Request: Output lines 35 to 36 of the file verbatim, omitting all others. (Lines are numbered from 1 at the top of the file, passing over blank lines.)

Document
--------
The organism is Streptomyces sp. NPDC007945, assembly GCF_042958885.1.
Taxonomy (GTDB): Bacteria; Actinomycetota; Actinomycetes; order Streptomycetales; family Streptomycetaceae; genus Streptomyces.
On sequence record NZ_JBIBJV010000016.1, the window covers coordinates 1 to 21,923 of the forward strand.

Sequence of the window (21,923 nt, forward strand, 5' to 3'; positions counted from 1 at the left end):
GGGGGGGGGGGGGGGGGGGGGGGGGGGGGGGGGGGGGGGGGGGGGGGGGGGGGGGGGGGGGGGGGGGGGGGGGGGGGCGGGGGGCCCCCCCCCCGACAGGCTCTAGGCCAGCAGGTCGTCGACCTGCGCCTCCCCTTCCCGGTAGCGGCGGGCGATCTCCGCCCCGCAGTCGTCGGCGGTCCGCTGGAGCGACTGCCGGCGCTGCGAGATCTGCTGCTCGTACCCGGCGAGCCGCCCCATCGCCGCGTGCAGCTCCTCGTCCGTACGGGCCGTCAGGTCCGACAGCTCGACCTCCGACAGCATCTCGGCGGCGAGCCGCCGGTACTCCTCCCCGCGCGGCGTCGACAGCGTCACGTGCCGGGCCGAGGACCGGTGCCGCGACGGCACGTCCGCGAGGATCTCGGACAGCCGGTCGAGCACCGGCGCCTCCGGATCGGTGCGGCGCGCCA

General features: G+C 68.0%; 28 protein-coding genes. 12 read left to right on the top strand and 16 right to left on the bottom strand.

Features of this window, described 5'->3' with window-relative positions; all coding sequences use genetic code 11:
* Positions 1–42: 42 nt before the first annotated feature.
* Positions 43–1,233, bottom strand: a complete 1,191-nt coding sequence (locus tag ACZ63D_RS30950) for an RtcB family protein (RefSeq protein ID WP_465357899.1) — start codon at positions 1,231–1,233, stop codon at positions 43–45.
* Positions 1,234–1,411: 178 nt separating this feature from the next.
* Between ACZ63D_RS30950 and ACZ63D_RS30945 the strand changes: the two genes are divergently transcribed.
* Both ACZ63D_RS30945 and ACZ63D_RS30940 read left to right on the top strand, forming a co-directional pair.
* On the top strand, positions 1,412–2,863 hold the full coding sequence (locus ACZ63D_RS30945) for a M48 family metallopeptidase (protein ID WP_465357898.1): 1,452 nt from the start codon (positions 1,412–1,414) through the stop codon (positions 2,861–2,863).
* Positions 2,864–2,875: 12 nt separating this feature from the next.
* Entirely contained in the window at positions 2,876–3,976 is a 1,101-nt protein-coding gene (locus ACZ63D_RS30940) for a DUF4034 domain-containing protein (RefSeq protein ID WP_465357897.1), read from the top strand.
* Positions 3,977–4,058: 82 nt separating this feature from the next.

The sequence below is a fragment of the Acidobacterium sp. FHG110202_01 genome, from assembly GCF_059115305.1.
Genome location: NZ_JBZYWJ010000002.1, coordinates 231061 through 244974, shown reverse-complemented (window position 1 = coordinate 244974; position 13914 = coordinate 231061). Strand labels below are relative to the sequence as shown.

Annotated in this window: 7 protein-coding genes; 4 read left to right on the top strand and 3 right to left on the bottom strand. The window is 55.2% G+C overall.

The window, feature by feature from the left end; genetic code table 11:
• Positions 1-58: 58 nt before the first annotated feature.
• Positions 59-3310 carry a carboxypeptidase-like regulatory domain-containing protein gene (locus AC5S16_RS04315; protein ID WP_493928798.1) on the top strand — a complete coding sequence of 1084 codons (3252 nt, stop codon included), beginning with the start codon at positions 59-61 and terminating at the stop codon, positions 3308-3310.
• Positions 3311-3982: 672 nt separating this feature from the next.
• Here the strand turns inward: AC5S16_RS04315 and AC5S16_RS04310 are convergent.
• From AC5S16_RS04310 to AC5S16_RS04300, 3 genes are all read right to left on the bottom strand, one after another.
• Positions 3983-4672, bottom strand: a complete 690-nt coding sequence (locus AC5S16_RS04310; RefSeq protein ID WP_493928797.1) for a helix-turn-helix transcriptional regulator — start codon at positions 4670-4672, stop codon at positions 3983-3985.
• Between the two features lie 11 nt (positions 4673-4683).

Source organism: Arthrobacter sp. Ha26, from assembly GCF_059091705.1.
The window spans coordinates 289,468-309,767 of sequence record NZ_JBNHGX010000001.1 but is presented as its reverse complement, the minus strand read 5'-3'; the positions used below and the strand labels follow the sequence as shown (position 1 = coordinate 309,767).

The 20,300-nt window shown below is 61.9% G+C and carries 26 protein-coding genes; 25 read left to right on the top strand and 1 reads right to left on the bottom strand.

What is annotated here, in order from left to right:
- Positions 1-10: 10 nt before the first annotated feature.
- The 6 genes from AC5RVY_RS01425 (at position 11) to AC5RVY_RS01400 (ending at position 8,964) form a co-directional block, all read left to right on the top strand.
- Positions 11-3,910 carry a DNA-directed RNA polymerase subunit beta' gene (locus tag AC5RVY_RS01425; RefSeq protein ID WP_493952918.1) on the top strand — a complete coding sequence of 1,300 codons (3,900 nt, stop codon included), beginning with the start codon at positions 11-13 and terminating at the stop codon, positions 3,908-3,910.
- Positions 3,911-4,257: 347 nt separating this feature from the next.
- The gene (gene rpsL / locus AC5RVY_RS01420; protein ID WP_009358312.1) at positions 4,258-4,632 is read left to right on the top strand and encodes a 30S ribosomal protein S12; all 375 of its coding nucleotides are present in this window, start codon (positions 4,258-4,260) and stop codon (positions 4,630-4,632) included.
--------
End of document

- Positions 3,911-4,257: 347 nt separating this feature from the next.
- The gene (gene rpsL / locus AC5RVY_RS01420; protein ID WP_009358312.1) at positions 4,258-4,632 is read left to right on the top strand and encodes a 30S ribosomal protein S12; all 375 of its coding nucleotides are present in this window, start codon (positions 4,258-4,260) and stop codon (positions 4,630-4,632) included.